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Cowboys admit WR committee was a mistake; hope Cooper is a No. 1

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Cowboys add Cooper to bolster offense (1:09)

Adam Schefter breaks down the Raiders' trade of Amari Cooper to the Cowboys for a first-round pick. (1:09)

FRISCO, Texas – The committee is no more. At least that’s what the Dallas Cowboys hope their acquisition of wide receiver Amari Cooper from the Oakland Raiders will achieve.

When the Cowboys were unable to land Sammy Watkins in free agency in March and released Dez Bryant in April, the team made a decision to go with a committee of receivers to get the job done.

Their belief in the committee lasted seven games.

The Cowboys aren't giving up a first-round pick for Cooper to be part of a committee. The Cowboys hope he develops into a Dez Bryant, Miles Austin, Terrell Owens or Michael Irvin, who served as the Cowboys’ No. 1 receivers for the bulk of Jerry Jones’ tenure as owner and general manager.

The Cowboys had hoped Terrance Williams, Cole Beasley, Allen Hurns, Deonte Thompson, Tavon Austin and Michael Gallup would be enough to make up for the absence of Bryant. Beasley is the only receiver with more than 13 catches this season, leading the Cowboys with 33 receptions for 350 yards and two scores.

Williams is on injured reserve -- and suspended -- because of a foot injury. Hurns had his best game of the season Sunday against the Washington Redskins but has 13 catches for 158 yards and a touchdown. Thompson has not made an impact and struggled making contested catches. Austin is out for multiple weeks with a groin injury but is not an every-down receiver.

Gallup has shown the most promise with a 49-yard touchdown against Washington but he is prone to rookie mistakes.

When Jones arrived in 1989, he had Irvin already on his roster and saw him develop into the heartbeat of the Cowboys’ Super Bowl teams of the 1990s and a Hall of Famer.

Until this season, Jones has had a fondness for No. 1 receivers.

  • Jones gave the Seattle Seahawks two first-round picks in 2000 for Joey Galloway, who was hurt in his first game and never had a 1,000-yard season for the Cowboys.

  • In 2004, Jones traded for Keyshawn Johnson, who had 1,820 yards and 12 touchdowns in two seasons in Dallas.

  • In 2006, he signed Terrell Owens, who topped 1,000 yards and had at least 10 touchdowns in each of three seasons in Dallas.

  • In 2008, he gave up first-, third- and sixth-round picks to the Detroit Lions for Roy Williams, who produced 75 catches for 1,126 yards and 12 touchdowns in two full seasons in Dallas.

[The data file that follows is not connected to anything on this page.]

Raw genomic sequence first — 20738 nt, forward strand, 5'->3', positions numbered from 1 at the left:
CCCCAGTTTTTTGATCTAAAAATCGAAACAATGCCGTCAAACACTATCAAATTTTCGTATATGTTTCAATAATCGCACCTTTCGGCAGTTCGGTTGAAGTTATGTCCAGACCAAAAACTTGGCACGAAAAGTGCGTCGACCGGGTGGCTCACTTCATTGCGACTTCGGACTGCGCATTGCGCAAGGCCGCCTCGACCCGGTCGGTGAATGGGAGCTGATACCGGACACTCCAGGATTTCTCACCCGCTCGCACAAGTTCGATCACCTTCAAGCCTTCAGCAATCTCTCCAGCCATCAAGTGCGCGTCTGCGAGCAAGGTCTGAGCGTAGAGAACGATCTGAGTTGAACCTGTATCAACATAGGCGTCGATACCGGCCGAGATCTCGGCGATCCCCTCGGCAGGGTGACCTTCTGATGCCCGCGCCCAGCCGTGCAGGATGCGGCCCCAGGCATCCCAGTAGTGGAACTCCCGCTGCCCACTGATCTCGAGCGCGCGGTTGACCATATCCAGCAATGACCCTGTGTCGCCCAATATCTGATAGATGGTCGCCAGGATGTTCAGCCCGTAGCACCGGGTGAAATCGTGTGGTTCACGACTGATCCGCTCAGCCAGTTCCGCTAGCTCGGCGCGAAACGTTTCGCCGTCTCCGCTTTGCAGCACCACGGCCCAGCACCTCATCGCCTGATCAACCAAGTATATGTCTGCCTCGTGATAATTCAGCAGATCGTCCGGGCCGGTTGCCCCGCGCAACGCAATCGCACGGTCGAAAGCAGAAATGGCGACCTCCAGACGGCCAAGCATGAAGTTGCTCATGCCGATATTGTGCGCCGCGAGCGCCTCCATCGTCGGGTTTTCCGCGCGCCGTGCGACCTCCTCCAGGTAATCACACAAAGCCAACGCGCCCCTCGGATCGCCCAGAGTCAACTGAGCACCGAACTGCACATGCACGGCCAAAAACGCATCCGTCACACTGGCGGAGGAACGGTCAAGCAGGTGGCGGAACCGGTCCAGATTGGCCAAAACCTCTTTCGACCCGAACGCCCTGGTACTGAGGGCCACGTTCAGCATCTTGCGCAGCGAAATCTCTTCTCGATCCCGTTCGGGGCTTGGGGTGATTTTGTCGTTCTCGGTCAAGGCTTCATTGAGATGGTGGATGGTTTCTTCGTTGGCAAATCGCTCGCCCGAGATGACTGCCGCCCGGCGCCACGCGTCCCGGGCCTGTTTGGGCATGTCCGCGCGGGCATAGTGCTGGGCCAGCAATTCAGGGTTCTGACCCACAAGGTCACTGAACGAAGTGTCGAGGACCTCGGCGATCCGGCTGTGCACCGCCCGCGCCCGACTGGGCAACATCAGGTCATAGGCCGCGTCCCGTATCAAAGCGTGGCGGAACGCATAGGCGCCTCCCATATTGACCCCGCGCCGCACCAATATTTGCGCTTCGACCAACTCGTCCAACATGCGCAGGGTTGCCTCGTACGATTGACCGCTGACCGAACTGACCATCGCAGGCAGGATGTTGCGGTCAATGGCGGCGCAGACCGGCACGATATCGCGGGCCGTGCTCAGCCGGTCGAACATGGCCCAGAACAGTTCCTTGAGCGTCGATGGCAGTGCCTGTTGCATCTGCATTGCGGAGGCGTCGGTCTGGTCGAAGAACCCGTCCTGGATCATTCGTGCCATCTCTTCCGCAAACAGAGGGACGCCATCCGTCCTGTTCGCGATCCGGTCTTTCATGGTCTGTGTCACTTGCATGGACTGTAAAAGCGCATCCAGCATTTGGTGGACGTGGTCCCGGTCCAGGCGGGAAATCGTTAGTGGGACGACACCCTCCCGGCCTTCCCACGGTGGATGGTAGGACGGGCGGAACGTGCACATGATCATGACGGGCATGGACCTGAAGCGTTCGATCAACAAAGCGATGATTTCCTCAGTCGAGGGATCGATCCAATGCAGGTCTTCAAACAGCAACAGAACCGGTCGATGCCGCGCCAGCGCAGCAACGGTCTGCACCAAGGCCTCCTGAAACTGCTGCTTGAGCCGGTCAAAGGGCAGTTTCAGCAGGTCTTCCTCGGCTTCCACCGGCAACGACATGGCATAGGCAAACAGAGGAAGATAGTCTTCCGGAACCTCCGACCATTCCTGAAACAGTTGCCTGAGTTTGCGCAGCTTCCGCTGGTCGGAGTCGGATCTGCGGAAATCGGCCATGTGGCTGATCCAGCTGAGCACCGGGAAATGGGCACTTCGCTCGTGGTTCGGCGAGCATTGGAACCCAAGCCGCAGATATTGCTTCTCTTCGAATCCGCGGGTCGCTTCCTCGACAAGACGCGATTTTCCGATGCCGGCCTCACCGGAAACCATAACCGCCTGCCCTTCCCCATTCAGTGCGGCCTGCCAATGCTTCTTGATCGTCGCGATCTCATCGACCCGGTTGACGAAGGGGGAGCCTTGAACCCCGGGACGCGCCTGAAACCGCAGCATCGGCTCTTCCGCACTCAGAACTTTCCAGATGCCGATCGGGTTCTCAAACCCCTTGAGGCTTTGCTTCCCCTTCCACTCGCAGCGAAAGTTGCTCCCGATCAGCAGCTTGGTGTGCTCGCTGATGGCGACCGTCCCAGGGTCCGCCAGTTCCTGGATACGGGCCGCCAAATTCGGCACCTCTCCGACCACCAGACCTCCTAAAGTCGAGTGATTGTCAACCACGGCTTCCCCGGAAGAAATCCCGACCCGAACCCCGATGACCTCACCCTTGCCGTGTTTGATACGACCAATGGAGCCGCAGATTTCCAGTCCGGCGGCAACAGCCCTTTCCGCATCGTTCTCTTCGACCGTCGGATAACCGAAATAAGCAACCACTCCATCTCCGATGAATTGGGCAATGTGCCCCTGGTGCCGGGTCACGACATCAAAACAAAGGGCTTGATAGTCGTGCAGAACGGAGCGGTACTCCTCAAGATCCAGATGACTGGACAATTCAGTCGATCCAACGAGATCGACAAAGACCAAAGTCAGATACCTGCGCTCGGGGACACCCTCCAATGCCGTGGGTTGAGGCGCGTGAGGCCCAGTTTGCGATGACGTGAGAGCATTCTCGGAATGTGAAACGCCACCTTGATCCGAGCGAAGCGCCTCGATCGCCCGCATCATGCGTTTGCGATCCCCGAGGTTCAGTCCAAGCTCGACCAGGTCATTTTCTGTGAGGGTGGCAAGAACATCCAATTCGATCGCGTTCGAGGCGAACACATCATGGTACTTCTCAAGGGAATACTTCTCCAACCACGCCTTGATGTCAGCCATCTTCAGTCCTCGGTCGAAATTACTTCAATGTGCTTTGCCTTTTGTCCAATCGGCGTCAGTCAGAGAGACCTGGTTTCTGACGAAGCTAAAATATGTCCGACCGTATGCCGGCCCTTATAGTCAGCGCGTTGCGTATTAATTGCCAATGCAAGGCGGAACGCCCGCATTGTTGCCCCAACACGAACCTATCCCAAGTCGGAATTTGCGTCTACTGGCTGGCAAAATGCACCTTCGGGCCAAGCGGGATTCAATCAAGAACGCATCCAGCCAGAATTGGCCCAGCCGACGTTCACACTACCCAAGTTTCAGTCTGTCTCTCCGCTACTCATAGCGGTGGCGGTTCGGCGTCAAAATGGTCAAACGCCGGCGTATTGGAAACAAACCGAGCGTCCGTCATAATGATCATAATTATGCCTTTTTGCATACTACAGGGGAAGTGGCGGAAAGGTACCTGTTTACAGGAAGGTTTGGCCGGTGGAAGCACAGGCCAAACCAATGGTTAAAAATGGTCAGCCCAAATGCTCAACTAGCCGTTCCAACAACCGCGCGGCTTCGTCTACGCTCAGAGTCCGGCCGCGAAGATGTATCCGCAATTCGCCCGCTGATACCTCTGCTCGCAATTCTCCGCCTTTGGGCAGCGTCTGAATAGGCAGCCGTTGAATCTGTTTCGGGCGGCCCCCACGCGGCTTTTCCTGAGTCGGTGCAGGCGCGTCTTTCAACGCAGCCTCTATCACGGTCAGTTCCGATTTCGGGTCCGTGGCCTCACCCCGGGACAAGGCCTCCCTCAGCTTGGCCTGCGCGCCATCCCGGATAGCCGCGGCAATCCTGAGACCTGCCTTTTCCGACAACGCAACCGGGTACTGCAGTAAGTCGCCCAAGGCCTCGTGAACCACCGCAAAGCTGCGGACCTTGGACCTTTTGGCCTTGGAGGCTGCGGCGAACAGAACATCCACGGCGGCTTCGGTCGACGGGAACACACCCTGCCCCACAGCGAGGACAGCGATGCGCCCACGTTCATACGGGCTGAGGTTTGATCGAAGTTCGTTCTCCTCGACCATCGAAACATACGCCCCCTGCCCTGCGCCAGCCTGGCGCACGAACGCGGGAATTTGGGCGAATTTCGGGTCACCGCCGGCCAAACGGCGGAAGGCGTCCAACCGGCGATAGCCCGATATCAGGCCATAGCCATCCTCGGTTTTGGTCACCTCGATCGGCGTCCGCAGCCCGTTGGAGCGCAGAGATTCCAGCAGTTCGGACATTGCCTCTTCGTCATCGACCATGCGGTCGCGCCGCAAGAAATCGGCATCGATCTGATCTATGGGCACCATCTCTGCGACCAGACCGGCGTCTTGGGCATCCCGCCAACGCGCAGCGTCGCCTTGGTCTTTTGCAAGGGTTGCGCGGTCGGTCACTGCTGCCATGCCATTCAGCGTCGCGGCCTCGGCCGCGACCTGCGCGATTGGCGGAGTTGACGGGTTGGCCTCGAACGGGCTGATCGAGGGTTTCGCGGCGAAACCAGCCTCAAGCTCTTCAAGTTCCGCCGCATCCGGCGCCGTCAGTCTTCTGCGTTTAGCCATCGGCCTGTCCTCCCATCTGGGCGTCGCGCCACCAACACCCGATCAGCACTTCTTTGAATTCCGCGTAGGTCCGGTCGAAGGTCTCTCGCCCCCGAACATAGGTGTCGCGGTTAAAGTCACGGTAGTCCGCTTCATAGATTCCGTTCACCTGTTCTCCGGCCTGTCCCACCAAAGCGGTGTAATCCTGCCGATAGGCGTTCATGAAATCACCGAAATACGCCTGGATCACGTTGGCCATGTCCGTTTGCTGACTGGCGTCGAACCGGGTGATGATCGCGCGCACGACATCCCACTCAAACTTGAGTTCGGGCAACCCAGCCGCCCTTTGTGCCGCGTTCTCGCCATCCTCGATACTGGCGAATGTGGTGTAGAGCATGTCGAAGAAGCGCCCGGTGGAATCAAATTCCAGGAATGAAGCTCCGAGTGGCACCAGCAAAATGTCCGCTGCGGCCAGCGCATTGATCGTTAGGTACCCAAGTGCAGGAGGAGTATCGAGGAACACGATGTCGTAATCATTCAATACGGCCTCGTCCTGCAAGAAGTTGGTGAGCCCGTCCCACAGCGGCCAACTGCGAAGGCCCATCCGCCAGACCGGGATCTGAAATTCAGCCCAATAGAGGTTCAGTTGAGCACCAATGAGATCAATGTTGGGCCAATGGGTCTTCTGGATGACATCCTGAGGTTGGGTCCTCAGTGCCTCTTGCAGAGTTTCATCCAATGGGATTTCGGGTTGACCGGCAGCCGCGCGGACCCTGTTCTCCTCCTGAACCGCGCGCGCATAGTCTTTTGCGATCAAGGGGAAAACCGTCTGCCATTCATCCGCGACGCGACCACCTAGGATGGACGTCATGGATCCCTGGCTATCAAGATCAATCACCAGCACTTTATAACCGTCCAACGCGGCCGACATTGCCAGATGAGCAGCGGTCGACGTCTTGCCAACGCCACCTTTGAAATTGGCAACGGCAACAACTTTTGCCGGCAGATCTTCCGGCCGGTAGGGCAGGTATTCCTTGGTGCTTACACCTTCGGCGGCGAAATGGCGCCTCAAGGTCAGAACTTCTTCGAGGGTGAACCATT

• In 2010, he traded up in the first round to draft Bryant, who averaged 932 yards and nine touchdowns in eight seasons.

With the passing game struggling mightily this season, the calls for the team to re-sign Bryant grew louder but never really from inside the building. Jones went so far as to say on 105.3 The Fan in Dallas that it would not be in the Cowboys’ best interest to bring back the franchise leader in touchdown catches.

On Monday, Jones made another move for a No. 1 receiver.

Cooper is just 24. His production has fallen the last two seasons and he had just 22 catches for 280 yards and a touchdown in the first six games with the Raiders. The Cowboys will hold the fifth-year option on Cooper’s contract next year for nearly $14 million.

Cooper's ledger includes good and bad stats, according to ESPN Stats & Info.

The good:

  • He's catching 73 percent of his targets this season.

  • In the two games during which he was targeted at least 10 times, he had at least 100 yards receiving.

  • He's been used inside and outside with 31 percent of his routes coming from the slot.

The bad:

  • He's only been targeted on 15 percent of his routes this season, which is the fourth-fewest for receivers with a minimum of 30 targets. He's had just two targets on 28 routes in his last two games.

  • His 22 career drops are third-most since he entered the league in 2015.

  • He only has six targets of 15-plus yards this season, which is tied for 83rd in the league.

In preparing to play against Cooper last season, Jason Garrett called him a “great football player.”

“Obviously highly regarded coming out and not a surprise to anybody who’s studied him that he was going to be this good this quickly,” Garrett said. “Really a complete player. Does everything you would ask a receiver to do. Great route runner. Got great speed, quickness, acceleration. Can catch the ball, run after the catch. He’s just a really good football player. Well trained at Alabama obviously but transitioned smoothly and doesn’t surprise us one bit that he’s been the impact player that he’s been over the first couple years.”

The Cowboys now need Cooper to do what the committee couldn’t.